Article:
The Simplest Refutation of Einstein's Relativity

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pentch...@gmail.com

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Dec 20, 2021, 9:31:02 AM12/20/21
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"Moreover, if light consists of particles, as Einstein had suggested in his paper submitted just thirteen weeks before this one, the second principle seems absurd: A stone thrown from a speeding train can do far more damage than one thrown from a train at rest; the speed of the particle is not independent of the motion of the object emitting it. And if we take light to consist of particles and assume that these particles obey Newton's laws, they will conform to Newtonian relativity and thus automatically account for the null result of the Michelson-Morley experiment without recourse to contracting lengths, local time, or Lorentz transformations. Yet, as we have seen, Einstein resisted the temptation to account for the null result in terms of particles of light and simple, familiar Newtonian ideas, and introduced as his second postulate something that was more or less obvious when thought of in terms of waves in an ether." Banesh Hoffmann, Relativity and Its Roots, p.92 https://www.amazon.com/Relativity-Its-Roots-Banesh-Hoffmann/dp/0486406768

That is, originally ("without recourse to contracting lengths, local time, or Lorentz transformations"), the Michelson-Morley experiment was compatible with Newton's variable speed of light and, accordingly, incompatible with the constant (independent of the speed of the light source) speed of light. But:

Einstein: "If the speed of light depends even in the least on the speed of the light source, then my whole theory of relativity, including the theory of gravitation, is wrong." https://einsteinpapers.press.princeton.edu/vol5-trans/376

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pentch...@gmail.com

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Dec 20, 2021, 6:00:25 PM12/20/21
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Banesh Hoffmann, Relativity and Its Roots, p.92: "Moreover, if light consists of particles, as Einstein had suggested in his paper submitted just thirteen weeks before this one, the second principle seems absurd: A stone thrown from a speeding train can do far more damage than one thrown from a train at rest; the speed of the particle is not independent of the motion of the object emitting it. And if we take light to consist of particles and assume that these particles obey Newton's laws, they will conform to Newtonian relativity and thus automatically account for the null result of the Michelson-Morley experiment without recourse to contracting lengths, local time, or Lorentz transformations. Yet, as we have seen, Einstein resisted the temptation to account for the null result in terms of particles of light and simple, familiar Newtonian ideas, and introduced as his second postulate something that was more or less obvious when thought of in terms of waves in an ether." https://www.amazon.com/Relativity-Its-Roots-Banesh-Hoffmann/dp/0486406768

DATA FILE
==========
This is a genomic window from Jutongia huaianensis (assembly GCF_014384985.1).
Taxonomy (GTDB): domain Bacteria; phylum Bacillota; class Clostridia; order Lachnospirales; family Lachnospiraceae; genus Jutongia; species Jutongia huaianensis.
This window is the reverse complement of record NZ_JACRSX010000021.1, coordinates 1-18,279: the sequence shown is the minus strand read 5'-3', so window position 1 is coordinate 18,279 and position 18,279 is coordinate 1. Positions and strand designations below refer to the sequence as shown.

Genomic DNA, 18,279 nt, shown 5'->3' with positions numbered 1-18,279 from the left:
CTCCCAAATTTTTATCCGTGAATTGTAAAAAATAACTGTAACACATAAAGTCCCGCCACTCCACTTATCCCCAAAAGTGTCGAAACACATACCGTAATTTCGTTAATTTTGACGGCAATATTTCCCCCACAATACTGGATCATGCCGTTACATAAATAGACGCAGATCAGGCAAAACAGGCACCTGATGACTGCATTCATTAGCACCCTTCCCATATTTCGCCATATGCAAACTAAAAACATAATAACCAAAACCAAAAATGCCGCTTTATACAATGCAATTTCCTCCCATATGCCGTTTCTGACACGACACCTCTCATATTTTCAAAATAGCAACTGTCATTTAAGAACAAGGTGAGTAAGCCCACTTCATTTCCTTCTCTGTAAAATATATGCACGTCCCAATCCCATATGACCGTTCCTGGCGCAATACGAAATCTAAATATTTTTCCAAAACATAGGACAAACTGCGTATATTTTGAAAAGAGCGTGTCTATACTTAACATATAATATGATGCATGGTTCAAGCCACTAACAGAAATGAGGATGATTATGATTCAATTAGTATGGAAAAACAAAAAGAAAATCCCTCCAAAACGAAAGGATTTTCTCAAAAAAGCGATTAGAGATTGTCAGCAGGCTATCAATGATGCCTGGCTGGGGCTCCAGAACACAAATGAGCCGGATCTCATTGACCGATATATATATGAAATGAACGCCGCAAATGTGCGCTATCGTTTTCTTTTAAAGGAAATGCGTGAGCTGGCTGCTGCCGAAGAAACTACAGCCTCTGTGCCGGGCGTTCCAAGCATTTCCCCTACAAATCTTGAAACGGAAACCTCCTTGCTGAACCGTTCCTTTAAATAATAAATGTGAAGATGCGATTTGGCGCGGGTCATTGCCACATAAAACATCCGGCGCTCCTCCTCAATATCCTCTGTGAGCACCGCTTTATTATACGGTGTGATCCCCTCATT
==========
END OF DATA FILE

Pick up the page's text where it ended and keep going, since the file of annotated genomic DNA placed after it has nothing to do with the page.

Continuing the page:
Banesh Hoffmann, Einstein' collaborator, clearly suggests that the Michelson-Morley experiment was incompatible with the constant (independent of the speed of the light source) speed of light originally ("without recourse to contracting lengths, local time, or Lorentz transformations"), and only became compatible after fudge factors ("contracting lengths, local time, or Lorentz transformations") were introduced ad hoc.

An alternative claim that saves Einstein's relativity but is too silly: The Michelson-Morley experiment was compatible with the constant (independent of the speed of the light source) speed of light both originally ("without recourse to contracting lengths, local time, or Lorentz transformations") and after fudge factors ("contracting lengths, local time, or Lorentz transformations") were introduced ad hoc.

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